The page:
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Under Lockdown, Californians Consume More Alcohol and Drive Differently: Orange County Residents Most Likely to be Penalized for a DUI

Under Lockdown, Californians Consume More Alcohol and Drive Differently: Orange County Residents Most Likely to be Penalized for a DUI

Drivers in Orange County are most likely to be penalized for a DUI violation, but the consequences for reckless driving differ widely across county lines in California.

While many California residents shelter in place, state highways have seen dramatic shifts in driving behavior. Traffic on some California interstates has declined by as much as 65%. But while fewer cars populate the roads, more people than expected have been arrested for speeding and for driving under the influence during the day time. As a result, ValuePenguin analyzed DUI penalty trends across California counties.

Between March 19 and April 19 of 2020, the California Highway Patrol issued nearly 2,500 citations to drivers who were speeding at over 100 mph. That represents an 87% increase from the same period in 2019.

Why are those figures so significant? The volume of traffic has decreased during the last year, but the number of speeding incidents, traffic arrests and DUI's have not decreased at the same rates.

At the same time, some California residents are increasing their alcohol consumption. The San Francisco Chronicle reports that Bay Area residents are drinking 42% more than before. With a state-wide ease on the restriction of alcohol sales, customers can now pick up alcohol with a takeout order or get alcohol delivered to their homes. Despite restrictions on to-go containers, driving under the influence is a concern.

We define penalization as being found guilty of a violation. Nonpenalization includes having a case dismissed, being found not guilty or having the court withhold adjudication. Convictions are divided by the total number of arrests to calculate a penalization rate.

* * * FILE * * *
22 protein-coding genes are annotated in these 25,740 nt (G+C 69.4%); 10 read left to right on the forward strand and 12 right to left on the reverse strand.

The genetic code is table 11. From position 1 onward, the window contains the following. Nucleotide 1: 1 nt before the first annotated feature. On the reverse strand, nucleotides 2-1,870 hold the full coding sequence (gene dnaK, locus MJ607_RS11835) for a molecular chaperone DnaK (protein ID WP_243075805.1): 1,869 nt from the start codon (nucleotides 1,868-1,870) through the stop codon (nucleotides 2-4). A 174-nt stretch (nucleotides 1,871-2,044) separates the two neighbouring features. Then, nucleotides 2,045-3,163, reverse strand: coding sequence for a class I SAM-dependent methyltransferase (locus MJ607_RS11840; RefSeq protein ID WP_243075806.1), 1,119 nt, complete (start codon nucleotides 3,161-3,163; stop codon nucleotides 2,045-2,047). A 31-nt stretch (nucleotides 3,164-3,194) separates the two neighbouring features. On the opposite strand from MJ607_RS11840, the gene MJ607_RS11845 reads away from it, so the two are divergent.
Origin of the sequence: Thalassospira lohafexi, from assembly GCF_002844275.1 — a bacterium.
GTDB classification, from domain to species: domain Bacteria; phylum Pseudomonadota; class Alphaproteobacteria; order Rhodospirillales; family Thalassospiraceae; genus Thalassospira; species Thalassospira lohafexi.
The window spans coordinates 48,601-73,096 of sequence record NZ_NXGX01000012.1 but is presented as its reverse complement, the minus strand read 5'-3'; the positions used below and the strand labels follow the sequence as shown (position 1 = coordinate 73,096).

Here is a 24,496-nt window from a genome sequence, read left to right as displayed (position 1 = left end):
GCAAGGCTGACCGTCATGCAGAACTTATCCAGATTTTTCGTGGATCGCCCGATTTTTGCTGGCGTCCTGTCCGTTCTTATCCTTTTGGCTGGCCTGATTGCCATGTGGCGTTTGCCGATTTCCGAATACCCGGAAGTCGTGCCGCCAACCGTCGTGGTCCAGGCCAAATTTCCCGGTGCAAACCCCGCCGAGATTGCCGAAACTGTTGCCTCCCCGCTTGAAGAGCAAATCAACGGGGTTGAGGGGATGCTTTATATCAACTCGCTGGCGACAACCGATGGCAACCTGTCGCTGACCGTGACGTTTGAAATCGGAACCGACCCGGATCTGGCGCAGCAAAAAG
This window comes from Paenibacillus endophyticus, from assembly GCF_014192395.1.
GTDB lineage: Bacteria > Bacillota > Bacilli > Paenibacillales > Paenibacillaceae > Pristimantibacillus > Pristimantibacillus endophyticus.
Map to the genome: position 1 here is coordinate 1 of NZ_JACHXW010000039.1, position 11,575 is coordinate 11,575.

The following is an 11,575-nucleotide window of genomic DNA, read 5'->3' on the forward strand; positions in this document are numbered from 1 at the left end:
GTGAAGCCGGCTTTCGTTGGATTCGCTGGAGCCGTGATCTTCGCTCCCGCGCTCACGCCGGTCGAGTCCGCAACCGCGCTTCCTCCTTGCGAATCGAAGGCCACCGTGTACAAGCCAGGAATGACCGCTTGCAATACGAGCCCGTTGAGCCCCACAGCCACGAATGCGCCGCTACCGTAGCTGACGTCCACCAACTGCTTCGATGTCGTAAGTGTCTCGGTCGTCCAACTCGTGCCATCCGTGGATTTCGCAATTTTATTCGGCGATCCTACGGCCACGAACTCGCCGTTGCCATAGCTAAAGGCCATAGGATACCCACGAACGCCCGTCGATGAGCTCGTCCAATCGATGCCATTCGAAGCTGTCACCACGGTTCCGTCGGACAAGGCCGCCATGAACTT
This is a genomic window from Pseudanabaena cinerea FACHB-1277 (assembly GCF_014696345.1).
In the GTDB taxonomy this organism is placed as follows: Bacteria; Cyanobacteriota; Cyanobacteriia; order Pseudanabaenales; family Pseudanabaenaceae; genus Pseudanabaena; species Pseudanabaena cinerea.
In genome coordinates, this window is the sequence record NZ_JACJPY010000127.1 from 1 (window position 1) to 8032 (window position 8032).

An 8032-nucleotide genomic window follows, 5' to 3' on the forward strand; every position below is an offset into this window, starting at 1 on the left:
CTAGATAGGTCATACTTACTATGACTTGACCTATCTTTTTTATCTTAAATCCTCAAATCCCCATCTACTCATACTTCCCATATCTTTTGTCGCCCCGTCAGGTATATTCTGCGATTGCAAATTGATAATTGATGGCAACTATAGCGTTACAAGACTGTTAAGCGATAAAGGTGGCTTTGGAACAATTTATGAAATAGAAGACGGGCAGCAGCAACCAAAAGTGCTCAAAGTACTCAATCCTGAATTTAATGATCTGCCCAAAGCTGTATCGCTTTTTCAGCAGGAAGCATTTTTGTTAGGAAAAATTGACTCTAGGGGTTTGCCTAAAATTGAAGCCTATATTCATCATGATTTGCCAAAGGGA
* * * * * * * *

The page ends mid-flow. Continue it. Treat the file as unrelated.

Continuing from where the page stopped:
Plus, according to data from the California Department of Motor Vehicles (DMV), being arrested for a DUI can lead to very different penalties depending on where you live. ValuePenguin also found that the rate at which drivers are convicted for this violation varies greatly by county, ranging as high as 86% in Orange County and as low as 52% in Kings County.



Key findings:

1. Drivers in Orange County are most likely to be penalized for DUI-related traffic violations. Other counties where drivers were most likely to be penalized included Marin, Ventura, Sacramento and Placer counties.

2. Conversely, drivers in Kings, Alameda, Madera, San Bernardino and Merced counties have the lowest penalization rates for DUI-related offenses in the state.

3. Some counties — including Lake, Shasta and Sacramento — convicted drivers of a felony more often than as a misdemeanor for DUI, and drivers in Alameda, Colusa and Madera counties were most likely to be found guilty on charges of reckless driving.

4. Counties vary drastically in terms of how quickly they adjudicate. Madera County residents wait an average of 313 days between a violation and conviction, which is more than double the state average of 119 days.

This image shows California counties by DUI penalization rate.

California counties that penalize DUI violations at the highest and lowest rates